• Read a book such as Sooper Yooper: Environmental Defender by Mark Newman (available at Discuss using questions such as:
    • “What are some of the environmental dangers Billy Cooper is fighting in the Great Lakes?”
    • “What message is the book trying to give us?” (Everyone can be a superhero and help keep our environment clean and safe.)
    • Working with a partner, pick an invasive species to investigate from those mentioned in the book or from the list below. Research to find out all you can about them and share your findings. Some Invasive species in Canada:
      • Asian carp
      • European green crab
      • Emerald Ash Borer (photo by Pennsylvania Department of Conservation and Natural Resources via Wikipedia Commons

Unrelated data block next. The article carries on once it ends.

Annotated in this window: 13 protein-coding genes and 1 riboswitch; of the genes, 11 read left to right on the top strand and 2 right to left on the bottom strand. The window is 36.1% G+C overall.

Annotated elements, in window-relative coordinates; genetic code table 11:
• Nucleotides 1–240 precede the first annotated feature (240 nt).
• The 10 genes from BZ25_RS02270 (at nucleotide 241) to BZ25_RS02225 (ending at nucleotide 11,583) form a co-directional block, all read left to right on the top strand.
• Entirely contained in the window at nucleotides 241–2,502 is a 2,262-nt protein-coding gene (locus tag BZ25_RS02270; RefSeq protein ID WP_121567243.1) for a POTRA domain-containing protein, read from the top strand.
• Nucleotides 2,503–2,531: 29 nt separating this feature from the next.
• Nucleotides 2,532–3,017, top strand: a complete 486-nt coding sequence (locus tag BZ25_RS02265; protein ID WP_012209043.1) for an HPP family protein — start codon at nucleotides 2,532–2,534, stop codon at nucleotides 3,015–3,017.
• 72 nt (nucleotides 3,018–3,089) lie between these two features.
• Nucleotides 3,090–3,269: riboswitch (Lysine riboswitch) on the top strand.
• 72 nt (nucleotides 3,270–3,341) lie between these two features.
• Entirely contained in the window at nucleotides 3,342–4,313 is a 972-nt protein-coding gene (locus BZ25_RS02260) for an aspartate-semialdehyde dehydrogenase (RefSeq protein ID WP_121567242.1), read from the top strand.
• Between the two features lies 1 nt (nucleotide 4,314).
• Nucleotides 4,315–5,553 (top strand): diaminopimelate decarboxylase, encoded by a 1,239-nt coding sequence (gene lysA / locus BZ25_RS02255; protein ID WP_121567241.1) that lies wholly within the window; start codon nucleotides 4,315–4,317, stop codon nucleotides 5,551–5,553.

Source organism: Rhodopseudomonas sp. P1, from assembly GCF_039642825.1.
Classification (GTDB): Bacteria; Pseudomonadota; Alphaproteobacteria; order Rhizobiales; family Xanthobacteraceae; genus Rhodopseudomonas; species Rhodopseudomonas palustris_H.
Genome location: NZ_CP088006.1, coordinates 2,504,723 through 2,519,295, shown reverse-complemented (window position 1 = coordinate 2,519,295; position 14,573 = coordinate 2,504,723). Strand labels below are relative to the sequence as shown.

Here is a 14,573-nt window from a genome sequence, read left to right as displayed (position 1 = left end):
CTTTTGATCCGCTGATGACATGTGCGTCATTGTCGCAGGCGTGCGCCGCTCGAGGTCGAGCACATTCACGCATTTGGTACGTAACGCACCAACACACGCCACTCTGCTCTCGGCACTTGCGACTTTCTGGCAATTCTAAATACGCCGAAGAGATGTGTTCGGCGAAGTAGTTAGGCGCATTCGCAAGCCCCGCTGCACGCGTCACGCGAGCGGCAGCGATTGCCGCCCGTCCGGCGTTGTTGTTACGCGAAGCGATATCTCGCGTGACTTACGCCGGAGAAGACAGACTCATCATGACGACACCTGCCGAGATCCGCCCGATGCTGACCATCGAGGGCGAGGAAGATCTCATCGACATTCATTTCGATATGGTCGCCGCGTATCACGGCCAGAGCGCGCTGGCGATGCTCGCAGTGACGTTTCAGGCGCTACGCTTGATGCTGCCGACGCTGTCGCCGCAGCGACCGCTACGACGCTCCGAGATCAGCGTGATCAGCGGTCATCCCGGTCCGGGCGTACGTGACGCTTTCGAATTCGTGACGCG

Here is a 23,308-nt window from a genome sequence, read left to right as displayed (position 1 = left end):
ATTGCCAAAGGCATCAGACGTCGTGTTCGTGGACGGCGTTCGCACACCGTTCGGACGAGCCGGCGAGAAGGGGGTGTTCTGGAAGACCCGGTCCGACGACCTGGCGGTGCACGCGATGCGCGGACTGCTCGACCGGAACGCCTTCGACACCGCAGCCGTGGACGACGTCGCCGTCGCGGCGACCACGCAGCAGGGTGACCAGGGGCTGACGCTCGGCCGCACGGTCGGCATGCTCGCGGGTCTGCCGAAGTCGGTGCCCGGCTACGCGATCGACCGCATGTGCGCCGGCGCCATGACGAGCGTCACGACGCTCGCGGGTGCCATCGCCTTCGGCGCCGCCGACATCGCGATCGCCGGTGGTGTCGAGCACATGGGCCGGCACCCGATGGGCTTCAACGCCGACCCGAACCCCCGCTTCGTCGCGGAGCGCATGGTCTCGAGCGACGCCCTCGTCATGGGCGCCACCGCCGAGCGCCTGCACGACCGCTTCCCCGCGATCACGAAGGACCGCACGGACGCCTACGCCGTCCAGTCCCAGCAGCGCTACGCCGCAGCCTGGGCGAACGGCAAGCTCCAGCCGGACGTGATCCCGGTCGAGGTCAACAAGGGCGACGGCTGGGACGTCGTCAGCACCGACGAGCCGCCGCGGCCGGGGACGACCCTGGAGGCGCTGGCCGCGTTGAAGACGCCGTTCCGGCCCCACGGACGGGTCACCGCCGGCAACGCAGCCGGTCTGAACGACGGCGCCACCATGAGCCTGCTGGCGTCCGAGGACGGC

• Purple loosestrife
      • Zebra mussel
      • Sea lamprey
      • Emerald ash borer
      • Didymo
      • Gypsy moth
      • Asian long-horned beetle
      • Round goby

    • Using book writing software (e.g., Storyjumper), students could write their own book about the invasive species they have investigated.

  • Explore a food chain issue that is newsworthy in your local region or province (e.g., invasive species and activities to reduce their impact, loss of natural habitats due to city expansion, draining of wetlands, ecosystems remediation efforts, etc.).
    Consider various perspectives in your exploration (e.g., the perspective of developers, business owners and/or new home buyers; the perspective of farmers and nursery crop growers).

Satellite Image of the City of Toronto, Ontario (photo by NASA via Wikipedia Commons